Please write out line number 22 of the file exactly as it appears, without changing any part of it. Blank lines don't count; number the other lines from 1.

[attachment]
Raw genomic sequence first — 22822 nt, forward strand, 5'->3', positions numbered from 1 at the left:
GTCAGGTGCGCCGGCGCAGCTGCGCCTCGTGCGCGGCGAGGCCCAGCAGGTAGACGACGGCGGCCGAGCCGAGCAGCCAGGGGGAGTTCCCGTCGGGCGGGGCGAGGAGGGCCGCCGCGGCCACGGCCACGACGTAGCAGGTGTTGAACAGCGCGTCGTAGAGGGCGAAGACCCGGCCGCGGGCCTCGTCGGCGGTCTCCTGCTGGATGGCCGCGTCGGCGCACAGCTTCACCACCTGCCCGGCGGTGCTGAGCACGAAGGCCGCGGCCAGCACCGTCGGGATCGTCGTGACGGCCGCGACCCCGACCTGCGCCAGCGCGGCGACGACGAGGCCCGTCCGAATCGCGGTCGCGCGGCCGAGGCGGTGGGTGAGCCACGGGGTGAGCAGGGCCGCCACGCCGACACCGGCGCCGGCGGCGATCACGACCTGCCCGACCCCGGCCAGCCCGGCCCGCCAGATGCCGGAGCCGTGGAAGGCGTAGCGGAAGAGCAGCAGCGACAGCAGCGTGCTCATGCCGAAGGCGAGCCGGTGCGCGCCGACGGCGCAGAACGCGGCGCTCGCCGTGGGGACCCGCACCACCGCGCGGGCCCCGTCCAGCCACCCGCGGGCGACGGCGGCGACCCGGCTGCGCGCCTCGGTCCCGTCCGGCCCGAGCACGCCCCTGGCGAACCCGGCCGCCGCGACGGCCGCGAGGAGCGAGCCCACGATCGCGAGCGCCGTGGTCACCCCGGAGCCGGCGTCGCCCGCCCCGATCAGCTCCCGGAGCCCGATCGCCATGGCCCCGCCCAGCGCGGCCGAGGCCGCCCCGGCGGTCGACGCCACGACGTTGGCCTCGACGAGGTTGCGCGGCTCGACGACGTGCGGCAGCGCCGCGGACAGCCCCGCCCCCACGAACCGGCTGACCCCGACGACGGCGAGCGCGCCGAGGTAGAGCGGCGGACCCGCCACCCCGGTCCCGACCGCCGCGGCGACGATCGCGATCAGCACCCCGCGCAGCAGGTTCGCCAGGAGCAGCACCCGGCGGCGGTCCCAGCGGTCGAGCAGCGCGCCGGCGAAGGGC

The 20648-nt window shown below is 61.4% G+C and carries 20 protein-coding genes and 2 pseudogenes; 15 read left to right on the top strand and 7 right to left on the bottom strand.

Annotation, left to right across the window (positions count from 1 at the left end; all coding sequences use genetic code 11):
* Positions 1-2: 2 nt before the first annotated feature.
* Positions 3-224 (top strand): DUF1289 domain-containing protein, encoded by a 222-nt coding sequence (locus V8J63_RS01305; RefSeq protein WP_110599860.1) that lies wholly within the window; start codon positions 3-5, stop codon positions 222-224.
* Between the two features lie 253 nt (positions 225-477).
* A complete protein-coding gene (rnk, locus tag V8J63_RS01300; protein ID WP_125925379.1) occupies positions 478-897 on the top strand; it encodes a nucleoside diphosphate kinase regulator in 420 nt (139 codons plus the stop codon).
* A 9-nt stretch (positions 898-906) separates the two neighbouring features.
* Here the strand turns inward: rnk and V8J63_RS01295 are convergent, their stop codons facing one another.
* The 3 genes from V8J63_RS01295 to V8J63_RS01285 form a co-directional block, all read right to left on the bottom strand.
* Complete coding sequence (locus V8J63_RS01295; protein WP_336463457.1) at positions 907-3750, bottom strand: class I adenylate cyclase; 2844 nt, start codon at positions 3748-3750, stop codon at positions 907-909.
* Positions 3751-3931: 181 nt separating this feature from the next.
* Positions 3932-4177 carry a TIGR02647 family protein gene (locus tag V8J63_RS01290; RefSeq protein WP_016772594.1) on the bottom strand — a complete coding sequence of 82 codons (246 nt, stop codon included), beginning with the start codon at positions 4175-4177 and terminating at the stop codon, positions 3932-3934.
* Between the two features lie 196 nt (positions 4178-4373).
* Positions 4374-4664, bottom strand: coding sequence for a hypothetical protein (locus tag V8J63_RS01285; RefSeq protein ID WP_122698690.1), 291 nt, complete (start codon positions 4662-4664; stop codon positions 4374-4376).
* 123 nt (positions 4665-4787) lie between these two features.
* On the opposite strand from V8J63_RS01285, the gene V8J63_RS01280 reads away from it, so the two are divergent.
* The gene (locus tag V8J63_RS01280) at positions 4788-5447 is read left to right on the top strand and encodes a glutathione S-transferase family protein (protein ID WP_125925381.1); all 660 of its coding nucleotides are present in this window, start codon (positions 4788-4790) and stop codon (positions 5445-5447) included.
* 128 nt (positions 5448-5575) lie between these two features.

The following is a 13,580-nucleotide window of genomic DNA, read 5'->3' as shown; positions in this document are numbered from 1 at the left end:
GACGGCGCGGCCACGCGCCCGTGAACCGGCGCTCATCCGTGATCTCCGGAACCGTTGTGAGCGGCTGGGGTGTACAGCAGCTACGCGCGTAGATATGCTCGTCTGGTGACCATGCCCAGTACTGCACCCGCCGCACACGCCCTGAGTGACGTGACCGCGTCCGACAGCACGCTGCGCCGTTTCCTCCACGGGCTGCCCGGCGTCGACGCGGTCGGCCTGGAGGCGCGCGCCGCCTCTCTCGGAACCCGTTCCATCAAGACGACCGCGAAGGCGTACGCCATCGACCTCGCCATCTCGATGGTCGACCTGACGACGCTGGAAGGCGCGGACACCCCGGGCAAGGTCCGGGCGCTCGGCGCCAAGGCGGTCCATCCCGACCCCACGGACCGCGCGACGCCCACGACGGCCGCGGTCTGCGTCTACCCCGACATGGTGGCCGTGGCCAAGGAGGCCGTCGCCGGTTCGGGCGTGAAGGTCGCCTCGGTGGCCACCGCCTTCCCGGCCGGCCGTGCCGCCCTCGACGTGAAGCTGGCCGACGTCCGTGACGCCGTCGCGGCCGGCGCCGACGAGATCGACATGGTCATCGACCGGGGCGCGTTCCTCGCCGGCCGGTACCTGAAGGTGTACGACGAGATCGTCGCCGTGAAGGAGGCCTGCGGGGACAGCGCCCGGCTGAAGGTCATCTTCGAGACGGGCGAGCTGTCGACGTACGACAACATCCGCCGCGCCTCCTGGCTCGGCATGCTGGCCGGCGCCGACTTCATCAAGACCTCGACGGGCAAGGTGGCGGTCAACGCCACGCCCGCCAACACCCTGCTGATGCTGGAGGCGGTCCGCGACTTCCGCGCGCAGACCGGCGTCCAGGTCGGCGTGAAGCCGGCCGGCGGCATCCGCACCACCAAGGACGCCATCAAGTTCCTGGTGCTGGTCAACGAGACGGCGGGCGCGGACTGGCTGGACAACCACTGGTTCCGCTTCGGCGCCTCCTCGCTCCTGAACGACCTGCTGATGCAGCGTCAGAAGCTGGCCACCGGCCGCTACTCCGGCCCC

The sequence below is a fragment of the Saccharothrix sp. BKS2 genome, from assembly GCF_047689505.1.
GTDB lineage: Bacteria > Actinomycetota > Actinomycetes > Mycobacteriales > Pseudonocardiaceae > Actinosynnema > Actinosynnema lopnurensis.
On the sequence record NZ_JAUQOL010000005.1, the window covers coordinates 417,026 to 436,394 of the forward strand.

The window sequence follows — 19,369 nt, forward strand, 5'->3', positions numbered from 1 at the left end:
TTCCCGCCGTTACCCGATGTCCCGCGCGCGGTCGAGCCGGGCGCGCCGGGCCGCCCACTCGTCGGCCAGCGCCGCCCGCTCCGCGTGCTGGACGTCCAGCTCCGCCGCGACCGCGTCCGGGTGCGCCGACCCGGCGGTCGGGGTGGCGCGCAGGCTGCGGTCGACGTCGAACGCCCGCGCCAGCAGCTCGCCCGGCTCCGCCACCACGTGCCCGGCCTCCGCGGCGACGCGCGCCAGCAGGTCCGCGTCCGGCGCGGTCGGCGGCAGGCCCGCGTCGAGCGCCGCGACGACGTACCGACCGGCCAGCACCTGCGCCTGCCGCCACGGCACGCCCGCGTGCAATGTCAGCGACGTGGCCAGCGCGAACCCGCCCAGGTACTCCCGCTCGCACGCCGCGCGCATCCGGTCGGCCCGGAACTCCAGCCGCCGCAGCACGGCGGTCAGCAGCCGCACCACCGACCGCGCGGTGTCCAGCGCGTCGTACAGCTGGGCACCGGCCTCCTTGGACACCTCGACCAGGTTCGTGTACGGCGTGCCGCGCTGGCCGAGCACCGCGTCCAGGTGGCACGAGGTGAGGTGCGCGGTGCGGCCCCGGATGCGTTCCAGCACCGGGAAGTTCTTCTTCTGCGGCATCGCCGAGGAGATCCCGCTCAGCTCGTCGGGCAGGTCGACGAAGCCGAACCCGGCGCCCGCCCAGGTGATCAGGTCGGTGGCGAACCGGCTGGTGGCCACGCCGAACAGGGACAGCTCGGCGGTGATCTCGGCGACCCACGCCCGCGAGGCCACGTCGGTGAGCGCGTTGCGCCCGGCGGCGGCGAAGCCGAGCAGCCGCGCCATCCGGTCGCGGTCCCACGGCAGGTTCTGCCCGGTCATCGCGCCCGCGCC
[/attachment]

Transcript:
GACGGCGCGGCCACGCGCCCGTGAACCGGCGCTCATCCGTGATCTCCGGAACCGTTGTGAGCGGCTGGGGTGTACAGCAGCTACGCGCGTAGATATGCTCGTCTGGTGACCATGCCCAGTACTGCACCCGCCGCACACGCCCTGAGTGACGTGACCGCGTCCGACAGCACGCTGCGCCGTTTCCTCCACGGGCTGCCCGGCGTCGACGCGGTCGGCCTGGAGGCGCGCGCCGCCTCTCTCGGAACCCGTTCCATCAAGACGACCGCGAAGGCGTACGCCATCGACCTCGCCATCTCGATGGTCGACCTGACGACGCTGGAAGGCGCGGACACCCCGGGCAAGGTCCGGGCGCTCGGCGCCAAGGCGGTCCATCCCGACCCCACGGACCGCGCGACGCCCACGACGGCCGCGGTCTGCGTCTACCCCGACATGGTGGCCGTGGCCAAGGAGGCCGTCGCCGGTTCGGGCGTGAAGGTCGCCTCGGTGGCCACCGCCTTCCCGGCCGGCCGTGCCGCCCTCGACGTGAAGCTGGCCGACGTCCGTGACGCCGTCGCGGCCGGCGCCGACGAGATCGACATGGTCATCGACCGGGGCGCGTTCCTCGCCGGCCGGTACCTGAAGGTGTACGACGAGATCGTCGCCGTGAAGGAGGCCTGCGGGGACAGCGCCCGGCTGAAGGTCATCTTCGAGACGGGCGAGCTGTCGACGTACGACAACATCCGCCGCGCCTCCTGGCTCGGCATGCTGGCCGGCGCCGACTTCATCAAGACCTCGACGGGCAAGGTGGCGGTCAACGCCACGCCCGCCAACACCCTGCTGATGCTGGAGGCGGTCCGCGACTTCCGCGCGCAGACCGGCGTCCAGGTCGGCGTGAAGCCGGCCGGCGGCATCCGCACCACCAAGGACGCCATCAAGTTCCTGGTGCTGGTCAACGAGACGGCGGGCGCGGACTGGCTGGACAACCACTGGTTCCGCTTCGGCGCCTCCTCGCTCCTGAACGACCTGCTGATGCAGCGTCAGAAGCTGGCCACCGGCCGCTACTCCGGCCCC